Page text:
Leonard Jessup of Eureka Springs, Arkansas, an outspoken non-believer in God, organized religion, astrology, and lots of other things, admitted to feeling painfully lonely in his skepticism.
"I sometimes meet people who call themselves atheists," said Jessup, "but I usually get the feeling they're only agnostic. And without seeing the actual evidence, how can I give them the benefit of the doubt?"
"Maybe that makes me a horrible person," he added. "But it comes from real experience."
Jessup went on to explain that, after graduating from college, he seriously dated a woman who described herself only as "non-religious".
"It was true she didn't go to church," said Jessup. "But then I overheard her telling a girlfriend that she doesn't believe in some old man in the sky, but she does think there's 'something.' I almost lost it."
And when his former girlfriend further stated that she felt "taken care" of - and not by Jessup - Jessup did lose it.
"It cut me to the core," he said. "The sense of betrayal really can't be overstated."
Realizing that their spiritual disbeliefs simply did not align, Jessup said goodbye to that relationship - and to trusting others' alleged skepticism.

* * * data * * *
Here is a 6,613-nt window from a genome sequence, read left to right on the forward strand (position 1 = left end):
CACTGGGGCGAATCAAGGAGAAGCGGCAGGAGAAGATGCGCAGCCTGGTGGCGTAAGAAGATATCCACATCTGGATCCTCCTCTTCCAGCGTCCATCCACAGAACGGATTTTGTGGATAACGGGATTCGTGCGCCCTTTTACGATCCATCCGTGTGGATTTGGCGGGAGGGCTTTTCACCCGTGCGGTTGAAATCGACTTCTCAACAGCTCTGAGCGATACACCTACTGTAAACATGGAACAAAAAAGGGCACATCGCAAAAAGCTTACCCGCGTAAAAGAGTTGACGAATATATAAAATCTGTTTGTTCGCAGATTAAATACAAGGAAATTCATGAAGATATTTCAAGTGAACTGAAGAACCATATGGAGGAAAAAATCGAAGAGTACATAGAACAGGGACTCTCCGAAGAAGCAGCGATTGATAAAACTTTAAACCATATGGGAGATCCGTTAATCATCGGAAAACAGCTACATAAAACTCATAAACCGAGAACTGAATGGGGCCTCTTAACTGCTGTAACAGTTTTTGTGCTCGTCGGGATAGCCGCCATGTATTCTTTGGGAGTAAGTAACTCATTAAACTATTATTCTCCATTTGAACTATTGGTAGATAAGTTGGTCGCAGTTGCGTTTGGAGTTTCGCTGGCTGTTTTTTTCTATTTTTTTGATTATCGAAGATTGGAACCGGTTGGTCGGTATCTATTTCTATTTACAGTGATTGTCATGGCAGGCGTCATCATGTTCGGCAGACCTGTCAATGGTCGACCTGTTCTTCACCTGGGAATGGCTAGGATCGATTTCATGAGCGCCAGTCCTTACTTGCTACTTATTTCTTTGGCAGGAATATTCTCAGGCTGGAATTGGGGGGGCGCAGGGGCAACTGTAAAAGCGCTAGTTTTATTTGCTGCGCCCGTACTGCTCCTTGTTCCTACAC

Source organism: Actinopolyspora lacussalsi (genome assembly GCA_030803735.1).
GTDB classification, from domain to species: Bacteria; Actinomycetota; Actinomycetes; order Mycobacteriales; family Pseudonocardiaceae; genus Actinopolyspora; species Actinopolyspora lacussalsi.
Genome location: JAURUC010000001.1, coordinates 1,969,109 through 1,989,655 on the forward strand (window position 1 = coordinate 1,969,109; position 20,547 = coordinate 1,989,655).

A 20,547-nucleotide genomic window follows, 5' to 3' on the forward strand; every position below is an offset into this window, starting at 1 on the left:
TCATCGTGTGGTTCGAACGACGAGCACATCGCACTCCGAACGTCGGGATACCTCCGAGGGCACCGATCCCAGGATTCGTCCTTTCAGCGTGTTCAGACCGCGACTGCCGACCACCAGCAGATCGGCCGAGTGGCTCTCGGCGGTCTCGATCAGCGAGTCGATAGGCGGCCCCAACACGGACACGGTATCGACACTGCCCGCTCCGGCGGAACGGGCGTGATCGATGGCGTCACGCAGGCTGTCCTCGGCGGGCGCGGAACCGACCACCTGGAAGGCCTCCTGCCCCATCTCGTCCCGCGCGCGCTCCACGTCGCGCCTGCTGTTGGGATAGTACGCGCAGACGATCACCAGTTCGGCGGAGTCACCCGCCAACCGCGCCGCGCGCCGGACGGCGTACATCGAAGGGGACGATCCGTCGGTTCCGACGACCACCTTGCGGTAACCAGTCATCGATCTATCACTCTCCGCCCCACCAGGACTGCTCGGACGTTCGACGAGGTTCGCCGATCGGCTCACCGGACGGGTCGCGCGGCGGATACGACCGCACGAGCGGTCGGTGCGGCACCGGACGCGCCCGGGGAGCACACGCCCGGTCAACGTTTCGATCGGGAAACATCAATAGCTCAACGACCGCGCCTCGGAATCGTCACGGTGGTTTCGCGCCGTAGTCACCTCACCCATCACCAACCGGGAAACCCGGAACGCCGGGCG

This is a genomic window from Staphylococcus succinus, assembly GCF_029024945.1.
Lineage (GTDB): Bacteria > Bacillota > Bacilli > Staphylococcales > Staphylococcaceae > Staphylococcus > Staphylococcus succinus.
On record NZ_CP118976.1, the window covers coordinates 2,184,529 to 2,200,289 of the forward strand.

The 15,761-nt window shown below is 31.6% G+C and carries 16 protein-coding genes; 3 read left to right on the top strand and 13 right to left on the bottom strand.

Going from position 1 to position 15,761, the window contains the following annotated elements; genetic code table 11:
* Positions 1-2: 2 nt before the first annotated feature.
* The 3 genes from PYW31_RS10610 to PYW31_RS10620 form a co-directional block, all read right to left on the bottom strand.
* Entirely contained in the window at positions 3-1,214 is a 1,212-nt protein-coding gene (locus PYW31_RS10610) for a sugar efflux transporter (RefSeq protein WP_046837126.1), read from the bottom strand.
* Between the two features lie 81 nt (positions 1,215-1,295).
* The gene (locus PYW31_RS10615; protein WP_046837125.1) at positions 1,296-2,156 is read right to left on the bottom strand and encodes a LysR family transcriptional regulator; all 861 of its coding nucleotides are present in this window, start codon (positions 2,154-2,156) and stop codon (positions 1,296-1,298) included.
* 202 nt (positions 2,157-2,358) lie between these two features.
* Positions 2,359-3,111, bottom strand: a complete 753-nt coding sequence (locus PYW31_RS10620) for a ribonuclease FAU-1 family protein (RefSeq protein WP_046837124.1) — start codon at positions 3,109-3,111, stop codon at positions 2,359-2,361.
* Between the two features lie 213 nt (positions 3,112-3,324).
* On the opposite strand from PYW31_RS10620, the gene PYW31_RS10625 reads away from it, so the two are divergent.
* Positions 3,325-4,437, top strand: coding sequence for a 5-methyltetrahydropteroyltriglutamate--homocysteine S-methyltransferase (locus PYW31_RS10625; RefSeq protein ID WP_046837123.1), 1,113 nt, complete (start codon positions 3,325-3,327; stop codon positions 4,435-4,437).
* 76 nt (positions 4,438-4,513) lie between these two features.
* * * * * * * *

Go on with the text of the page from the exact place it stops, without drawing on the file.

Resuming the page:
"I want to believe they don't believe," he said, "but it's hard. Obviously, I'm not willing to take it on faith."
Jessup hasn't given up hope of connecting with other genuine non-believers, however, even if only via cyberspace. He has discovered several podcasts he enjoys, including one hosted by (purported) atheist Sam Harris. But while Jessup finds Harris's talks entertaining, he remains skeptical that Harris is truly as atheistic as he claims to be.
"He's into meditation, which to me is kind of a red flag," said Harris.."But I'm keeping an open mind. What else can I do?"